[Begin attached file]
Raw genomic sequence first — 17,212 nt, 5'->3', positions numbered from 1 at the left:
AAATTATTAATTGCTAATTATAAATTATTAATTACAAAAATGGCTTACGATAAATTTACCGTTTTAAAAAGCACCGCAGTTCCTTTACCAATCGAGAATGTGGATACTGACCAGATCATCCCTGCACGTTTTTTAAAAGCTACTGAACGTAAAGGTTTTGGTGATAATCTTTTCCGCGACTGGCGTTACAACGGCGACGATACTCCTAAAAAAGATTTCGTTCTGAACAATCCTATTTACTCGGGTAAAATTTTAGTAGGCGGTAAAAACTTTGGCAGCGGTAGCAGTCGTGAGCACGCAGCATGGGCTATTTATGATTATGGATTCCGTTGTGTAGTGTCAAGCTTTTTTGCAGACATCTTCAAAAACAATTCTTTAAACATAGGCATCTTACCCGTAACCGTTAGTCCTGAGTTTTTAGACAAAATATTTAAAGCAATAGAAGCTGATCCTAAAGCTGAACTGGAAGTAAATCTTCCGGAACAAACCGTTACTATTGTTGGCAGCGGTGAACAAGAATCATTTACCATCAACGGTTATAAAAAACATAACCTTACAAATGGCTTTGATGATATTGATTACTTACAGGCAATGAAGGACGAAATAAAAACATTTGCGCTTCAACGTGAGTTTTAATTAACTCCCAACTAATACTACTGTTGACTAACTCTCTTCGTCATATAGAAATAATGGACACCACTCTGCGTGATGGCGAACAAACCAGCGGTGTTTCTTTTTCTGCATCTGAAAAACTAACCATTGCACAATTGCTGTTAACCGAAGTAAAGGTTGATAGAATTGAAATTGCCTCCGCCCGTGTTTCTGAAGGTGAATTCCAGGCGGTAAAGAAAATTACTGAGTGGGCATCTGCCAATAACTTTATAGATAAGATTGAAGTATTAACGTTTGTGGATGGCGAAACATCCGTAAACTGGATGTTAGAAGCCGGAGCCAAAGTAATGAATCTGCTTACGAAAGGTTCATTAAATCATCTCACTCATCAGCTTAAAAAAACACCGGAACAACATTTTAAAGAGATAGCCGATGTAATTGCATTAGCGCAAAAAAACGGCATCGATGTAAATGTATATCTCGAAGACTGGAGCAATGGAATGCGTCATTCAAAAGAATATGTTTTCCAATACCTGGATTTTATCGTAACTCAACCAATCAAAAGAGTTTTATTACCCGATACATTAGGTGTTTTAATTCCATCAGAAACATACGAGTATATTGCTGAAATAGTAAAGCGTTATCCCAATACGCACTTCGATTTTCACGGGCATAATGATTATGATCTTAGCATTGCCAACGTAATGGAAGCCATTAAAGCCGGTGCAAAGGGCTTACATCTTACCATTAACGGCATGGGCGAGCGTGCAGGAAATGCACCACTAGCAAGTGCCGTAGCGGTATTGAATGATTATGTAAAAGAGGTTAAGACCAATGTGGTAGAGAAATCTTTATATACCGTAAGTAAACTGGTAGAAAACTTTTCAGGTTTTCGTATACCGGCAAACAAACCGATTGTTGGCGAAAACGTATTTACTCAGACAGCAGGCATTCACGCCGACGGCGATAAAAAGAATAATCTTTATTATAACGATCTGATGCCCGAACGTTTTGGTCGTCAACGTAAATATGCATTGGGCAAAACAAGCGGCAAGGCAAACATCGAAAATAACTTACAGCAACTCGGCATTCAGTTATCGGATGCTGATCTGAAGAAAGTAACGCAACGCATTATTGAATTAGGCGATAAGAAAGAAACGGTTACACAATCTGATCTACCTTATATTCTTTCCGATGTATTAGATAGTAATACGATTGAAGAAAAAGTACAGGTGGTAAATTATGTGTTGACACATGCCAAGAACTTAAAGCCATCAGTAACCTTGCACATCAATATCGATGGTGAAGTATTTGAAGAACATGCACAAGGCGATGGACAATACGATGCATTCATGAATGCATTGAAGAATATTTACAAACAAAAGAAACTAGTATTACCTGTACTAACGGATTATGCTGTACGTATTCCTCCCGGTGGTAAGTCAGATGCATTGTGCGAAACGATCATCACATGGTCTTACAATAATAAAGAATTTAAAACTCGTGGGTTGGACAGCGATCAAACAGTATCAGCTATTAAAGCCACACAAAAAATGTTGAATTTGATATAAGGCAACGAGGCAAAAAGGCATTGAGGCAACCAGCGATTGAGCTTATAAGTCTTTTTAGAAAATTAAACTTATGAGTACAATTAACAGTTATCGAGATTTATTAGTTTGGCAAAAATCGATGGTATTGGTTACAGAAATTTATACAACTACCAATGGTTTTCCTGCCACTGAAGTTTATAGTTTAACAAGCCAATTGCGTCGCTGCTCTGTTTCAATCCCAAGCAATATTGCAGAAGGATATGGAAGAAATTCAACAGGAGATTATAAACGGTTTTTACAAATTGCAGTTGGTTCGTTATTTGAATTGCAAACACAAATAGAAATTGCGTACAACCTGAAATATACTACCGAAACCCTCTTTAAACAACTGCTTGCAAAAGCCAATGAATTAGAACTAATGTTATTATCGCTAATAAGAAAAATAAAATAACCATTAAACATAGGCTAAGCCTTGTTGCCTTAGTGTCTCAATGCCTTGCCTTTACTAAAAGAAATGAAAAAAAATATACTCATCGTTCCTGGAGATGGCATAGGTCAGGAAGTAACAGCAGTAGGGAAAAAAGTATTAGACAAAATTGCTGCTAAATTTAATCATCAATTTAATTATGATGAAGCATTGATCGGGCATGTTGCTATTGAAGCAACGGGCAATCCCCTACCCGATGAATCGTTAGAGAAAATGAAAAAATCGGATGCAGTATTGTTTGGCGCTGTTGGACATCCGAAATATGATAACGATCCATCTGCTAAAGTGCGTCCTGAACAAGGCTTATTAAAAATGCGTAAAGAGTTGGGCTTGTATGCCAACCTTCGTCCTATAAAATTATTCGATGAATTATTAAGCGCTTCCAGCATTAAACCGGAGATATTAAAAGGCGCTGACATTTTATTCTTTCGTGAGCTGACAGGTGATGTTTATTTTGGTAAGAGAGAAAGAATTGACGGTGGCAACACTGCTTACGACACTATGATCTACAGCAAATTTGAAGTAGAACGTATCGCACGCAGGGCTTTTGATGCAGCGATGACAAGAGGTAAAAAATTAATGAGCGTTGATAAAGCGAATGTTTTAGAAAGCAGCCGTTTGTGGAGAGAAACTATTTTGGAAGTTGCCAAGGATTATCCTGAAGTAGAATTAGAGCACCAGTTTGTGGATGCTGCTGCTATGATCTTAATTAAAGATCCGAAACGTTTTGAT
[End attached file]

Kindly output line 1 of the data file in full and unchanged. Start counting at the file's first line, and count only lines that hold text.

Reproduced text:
Raw genomic sequence first — 17,212 nt, 5'->3', positions numbered from 1 at the left: